The magnitude and severity of this flood event was simply over-whelming, and it ranks as one of the greatest natural disasters ever to hit the United States. Approximately 600 river forecast points in the Midwestern United States were above flood stage at the same time. Nearly 150 major rivers and tributaries were affected. It was certainly the largest and most significant flood event ever to occur in the United States

    Tens of thousands of people were evacuated, some never to return to their homes. At least 10,000 homes were totally destroyed, hundreds of towns were impacted with at least 75 towns totally and completely under flood waters. At least 15 million acres of farmland were inundated, some of which may not be useable for years to come.

    That was 12 years ago. It was mostly to sparsely populated areas which kept the loss of life and $$ damage down, but it was HUGE. How many of you remember this?

    Most of you are too young to put Katrina into perspective.

    Last edited: Sep 9, 2005
  10. Sep 9, 2005 #9
    Government? Or just your government?
  11. Sep 9, 2005 #10


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    Not least because it would assume an intelligence in gov't that is clearly lacking.

    According to mumerous press reports and British tourists interviewed on TV following their return home they were not allowed to leave.
    Last edited: Sep 9, 2005
  12. Sep 9, 2005 #11


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    Fair enough - Not that I consider that to be a credible source, but it is worth at least a look elsewhere to clarify that. Details are pretty sketchy there: at the same time it talks about people who were not allowed in and as of two days ago, it was empty. I'm wondering when people were not allowed to leave - during the hurricane or after? And where were they trying to go - just out of the superdome or back into the city? It also makes a difference if whoever made them stay only did so until the transportation was available to help them leave. The situation did not allow for a lot of options, there, and the specifics matter. They bussed roughly 50,000 people from a shelter that held 10,000.

    Perhaps oldunion can adjust his theory to be only about the few thousand people in the Superdome, but for the rest of the city, it is tough to see control in what was often described as anarchy.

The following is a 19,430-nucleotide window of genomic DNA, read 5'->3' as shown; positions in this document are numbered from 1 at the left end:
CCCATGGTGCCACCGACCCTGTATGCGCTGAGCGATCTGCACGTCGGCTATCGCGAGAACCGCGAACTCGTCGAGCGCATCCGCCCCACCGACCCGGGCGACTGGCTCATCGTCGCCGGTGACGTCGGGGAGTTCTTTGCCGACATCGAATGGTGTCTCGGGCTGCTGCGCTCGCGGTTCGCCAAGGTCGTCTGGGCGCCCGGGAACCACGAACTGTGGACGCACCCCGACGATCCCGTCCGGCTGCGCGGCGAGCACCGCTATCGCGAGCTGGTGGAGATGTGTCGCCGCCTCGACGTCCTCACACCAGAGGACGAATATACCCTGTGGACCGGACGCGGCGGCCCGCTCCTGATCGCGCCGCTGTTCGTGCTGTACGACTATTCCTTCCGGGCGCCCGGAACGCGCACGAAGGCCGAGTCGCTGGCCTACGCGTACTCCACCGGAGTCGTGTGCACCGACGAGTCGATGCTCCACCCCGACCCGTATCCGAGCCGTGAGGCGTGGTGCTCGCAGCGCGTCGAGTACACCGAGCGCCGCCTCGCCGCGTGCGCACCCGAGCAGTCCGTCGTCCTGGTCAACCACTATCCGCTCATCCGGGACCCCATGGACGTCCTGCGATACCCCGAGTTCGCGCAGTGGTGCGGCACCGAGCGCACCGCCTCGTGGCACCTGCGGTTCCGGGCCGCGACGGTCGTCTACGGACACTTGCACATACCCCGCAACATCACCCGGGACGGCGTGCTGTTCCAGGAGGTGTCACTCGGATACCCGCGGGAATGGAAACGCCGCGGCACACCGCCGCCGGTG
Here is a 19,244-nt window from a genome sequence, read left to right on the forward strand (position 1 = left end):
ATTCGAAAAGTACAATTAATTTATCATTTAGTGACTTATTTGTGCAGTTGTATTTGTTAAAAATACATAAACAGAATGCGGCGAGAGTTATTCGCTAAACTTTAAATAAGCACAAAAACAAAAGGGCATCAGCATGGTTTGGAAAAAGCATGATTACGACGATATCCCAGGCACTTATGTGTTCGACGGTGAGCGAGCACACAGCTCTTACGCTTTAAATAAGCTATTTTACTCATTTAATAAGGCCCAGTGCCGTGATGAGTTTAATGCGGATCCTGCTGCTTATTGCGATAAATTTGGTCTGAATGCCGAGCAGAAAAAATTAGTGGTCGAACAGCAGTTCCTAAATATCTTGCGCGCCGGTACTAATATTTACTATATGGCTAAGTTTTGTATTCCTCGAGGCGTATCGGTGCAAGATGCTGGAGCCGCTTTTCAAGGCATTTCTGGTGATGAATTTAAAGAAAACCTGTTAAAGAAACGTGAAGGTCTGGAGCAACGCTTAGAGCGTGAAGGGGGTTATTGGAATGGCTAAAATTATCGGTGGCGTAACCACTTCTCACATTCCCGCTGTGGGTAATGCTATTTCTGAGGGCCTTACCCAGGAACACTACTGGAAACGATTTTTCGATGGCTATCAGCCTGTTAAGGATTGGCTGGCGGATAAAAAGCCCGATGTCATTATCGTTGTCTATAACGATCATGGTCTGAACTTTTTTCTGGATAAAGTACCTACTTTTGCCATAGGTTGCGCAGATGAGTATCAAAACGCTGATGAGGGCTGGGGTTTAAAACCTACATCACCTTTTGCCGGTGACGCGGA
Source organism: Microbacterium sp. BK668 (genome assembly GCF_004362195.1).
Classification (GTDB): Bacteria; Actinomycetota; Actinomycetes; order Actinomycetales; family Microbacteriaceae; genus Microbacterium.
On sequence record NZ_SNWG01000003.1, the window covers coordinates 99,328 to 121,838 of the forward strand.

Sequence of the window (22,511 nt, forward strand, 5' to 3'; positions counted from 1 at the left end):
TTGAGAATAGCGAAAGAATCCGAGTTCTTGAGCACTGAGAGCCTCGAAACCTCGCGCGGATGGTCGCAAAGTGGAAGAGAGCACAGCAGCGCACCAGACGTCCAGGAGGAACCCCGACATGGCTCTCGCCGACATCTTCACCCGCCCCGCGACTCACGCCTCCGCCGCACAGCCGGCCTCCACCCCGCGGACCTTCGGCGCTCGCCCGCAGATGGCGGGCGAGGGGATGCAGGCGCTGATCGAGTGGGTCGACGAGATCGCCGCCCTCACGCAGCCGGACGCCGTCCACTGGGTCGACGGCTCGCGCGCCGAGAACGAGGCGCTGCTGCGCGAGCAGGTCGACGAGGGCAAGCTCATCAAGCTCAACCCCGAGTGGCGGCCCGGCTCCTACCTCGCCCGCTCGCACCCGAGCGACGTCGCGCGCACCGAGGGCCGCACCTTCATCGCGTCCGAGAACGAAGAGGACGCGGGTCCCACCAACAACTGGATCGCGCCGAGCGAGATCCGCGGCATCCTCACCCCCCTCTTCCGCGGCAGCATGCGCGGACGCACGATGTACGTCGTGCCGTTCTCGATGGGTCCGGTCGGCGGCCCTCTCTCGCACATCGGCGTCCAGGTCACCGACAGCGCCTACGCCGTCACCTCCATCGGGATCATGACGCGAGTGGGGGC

Last edited: Sep 9, 2005
  13. Sep 9, 2005 #12
    I saw this on the news here (the UK) a few days ago. They had video footage of hundreds of people screaming to get out. People were overheating, having breathing difficulties, etc. On top of that, they shut the lights off at night, and people were being raped, robbed, attacked, the works. Children were abandoned. One British couple took care of a child they found on her own, but the authorities demanded they move to a different part of the stadium and refused to let them take the child. The child was asleep at the time. Having found someone to take care of her, she went to sleep, only to wake up alone again. When the non-US citizens were taken out of the stadium, the Americans started attacking them, throwing stuff, trying to stop them leaving. People had to be smuggled out disguised as Red Cross and the like. I don't know if you get any of this in the US.

    I'd rather die in a hurricane or flood than be subject to that.
  14. Sep 9, 2005 #13


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    There's been a lot of gaps in the stories, suggesting there was a big link missing that officials expected to be there.

    The Superdome was only expected to protect people who couldn't evacuate for the duration of the hurricane. Obviously, they couldn't leave during the hurricane. Immediately after the hurricane, when the extent of the disaster was evident, they also weren't allowed to leave (they were allowed on the catwalks to get some fresh air). There seemed to be an expectation that evacuation was imminent (the Superdome was never expected to shelter folks for days, hence the lack of supplies).

    Sending the folks that were rescued by helicopter and boat to the Convention Center where there were virtually no supplies also seemed to imply the plan was for immediate evacuation of everyone sent to the Convention Center.

    There was a major gap somewhere - either expected supplies didn't come in or the vehicles for evacuation didn't come in.

    Traditionally, FEMA hasn't been a very responsive organization. States have been left to fend for themselves in making a first response and FEMA then pushes money towards them after the fact (that's tended to make it a nice place to put friends who have aided the administration). It was in the 90's, under Lee Witt, that FEMA became an effective first response organization. The return to the 'old' FEMA just seems more horrible because it's peak was such a short time ago.